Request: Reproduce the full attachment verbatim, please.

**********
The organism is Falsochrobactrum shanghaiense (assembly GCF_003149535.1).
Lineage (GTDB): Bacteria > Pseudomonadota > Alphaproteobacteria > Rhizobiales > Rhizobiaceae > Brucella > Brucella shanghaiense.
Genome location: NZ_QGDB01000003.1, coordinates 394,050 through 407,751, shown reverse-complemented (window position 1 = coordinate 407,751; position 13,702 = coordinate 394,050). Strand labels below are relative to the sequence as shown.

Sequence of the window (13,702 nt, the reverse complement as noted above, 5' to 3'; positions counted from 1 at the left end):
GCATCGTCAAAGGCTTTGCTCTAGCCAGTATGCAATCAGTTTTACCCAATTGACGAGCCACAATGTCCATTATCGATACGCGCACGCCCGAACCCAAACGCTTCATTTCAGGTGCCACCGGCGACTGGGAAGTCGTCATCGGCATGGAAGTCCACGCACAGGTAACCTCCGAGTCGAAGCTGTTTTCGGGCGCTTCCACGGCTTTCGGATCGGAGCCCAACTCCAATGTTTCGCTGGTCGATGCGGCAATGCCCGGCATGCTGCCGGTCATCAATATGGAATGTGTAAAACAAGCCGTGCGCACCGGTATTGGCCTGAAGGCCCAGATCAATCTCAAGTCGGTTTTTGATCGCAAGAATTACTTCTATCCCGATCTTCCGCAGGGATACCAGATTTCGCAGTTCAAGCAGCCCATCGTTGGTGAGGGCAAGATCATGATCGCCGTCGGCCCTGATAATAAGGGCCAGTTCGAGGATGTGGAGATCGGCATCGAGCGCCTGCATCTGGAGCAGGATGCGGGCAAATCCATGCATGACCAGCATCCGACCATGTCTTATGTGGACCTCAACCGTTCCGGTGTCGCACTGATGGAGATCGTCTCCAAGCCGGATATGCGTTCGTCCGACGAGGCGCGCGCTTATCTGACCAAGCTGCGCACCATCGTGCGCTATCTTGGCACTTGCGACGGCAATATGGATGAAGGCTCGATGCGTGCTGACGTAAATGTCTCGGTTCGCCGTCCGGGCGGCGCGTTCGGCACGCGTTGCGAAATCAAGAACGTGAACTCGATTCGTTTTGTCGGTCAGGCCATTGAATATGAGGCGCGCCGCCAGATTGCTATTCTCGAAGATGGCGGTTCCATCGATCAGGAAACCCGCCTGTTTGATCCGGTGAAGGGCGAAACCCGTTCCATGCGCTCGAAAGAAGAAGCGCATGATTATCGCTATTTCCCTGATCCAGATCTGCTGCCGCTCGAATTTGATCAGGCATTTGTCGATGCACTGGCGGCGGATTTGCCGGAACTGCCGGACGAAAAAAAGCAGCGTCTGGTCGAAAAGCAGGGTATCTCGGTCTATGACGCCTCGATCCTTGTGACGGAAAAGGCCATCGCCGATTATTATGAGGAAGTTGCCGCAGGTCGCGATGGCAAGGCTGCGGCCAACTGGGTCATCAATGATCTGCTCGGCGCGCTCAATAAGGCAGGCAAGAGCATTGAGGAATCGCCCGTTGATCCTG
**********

The organism is Falsochrobactrum shanghaiense (assembly GCF_003149535.1).
Lineage (GTDB): Bacteria > Pseudomonadota > Alphaproteobacteria > Rhizobiales > Rhizobiaceae > Brucella > Brucella shanghaiense.
Genome location: NZ_QGDB01000003.1, coordinates 394,050 through 407,751, shown reverse-complemented (window position 1 = coordinate 407,751; position 13,702 = coordinate 394,050). Strand labels below are relative to the sequence as shown.

Sequence of the window (13,702 nt, the reverse complement as noted above, 5' to 3'; positions counted from 1 at the left end):
GCATCGTCAAAGGCTTTGCTCTAGCCAGTATGCAATCAGTTTTACCCAATTGACGAGCCACAATGTCCATTATCGATACGCGCACGCCCGAACCCAAACGCTTCATTTCAGGTGCCACCGGCGACTGGGAAGTCGTCATCGGCATGGAAGTCCACGCACAGGTAACCTCCGAGTCGAAGCTGTTTTCGGGCGCTTCCACGGCTTTCGGATCGGAGCCCAACTCCAATGTTTCGCTGGTCGATGCGGCAATGCCCGGCATGCTGCCGGTCATCAATATGGAATGTGTAAAACAAGCCGTGCGCACCGGTATTGGCCTGAAGGCCCAGATCAATCTCAAGTCGGTTTTTGATCGCAAGAATTACTTCTATCCCGATCTTCCGCAGGGATACCAGATTTCGCAGTTCAAGCAGCCCATCGTTGGTGAGGGCAAGATCATGATCGCCGTCGGCCCTGATAATAAGGGCCAGTTCGAGGATGTGGAGATCGGCATCGAGCGCCTGCATCTGGAGCAGGATGCGGGCAAATCCATGCATGACCAGCATCCGACCATGTCTTATGTGGACCTCAACCGTTCCGGTGTCGCACTGATGGAGATCGTCTCCAAGCCGGATATGCGTTCGTCCGACGAGGCGCGCGCTTATCTGACCAAGCTGCGCACCATCGTGCGCTATCTTGGCACTTGCGACGGCAATATGGATGAAGGCTCGATGCGTGCTGACGTAAATGTCTCGGTTCGCCGTCCGGGCGGCGCGTTCGGCACGCGTTGCGAAATCAAGAACGTGAACTCGATTCGTTTTGTCGGTCAGGCCATTGAATATGAGGCGCGCCGCCAGATTGCTATTCTCGAAGATGGCGGTTCCATCGATCAGGAAACCCGCCTGTTTGATCCGGTGAAGGGCGAAACCCGTTCCATGCGCTCGAAAGAAGAAGCGCATGATTATCGCTATTTCCCTGATCCAGATCTGCTGCCGCTCGAATTTGATCAGGCATTTGTCGATGCACTGGCGGCGGATTTGCCGGAACTGCCGGACGAAAAAAAGCAGCGTCTGGTCGAAAAGCAGGGTATCTCGGTCTATGACGCCTCGATCCTTGTGACGGAAAAGGCCATCGCCGATTATTATGAGGAAGTTGCCGCAGGTCGCGATGGCAAGGCTGCGGCCAACTGGGTCATCAATGATCTGCTCGGCGCGCTCAATAAGGCAGGCAAGAGCATTGAGGAATCGCCCGTTGATCCTG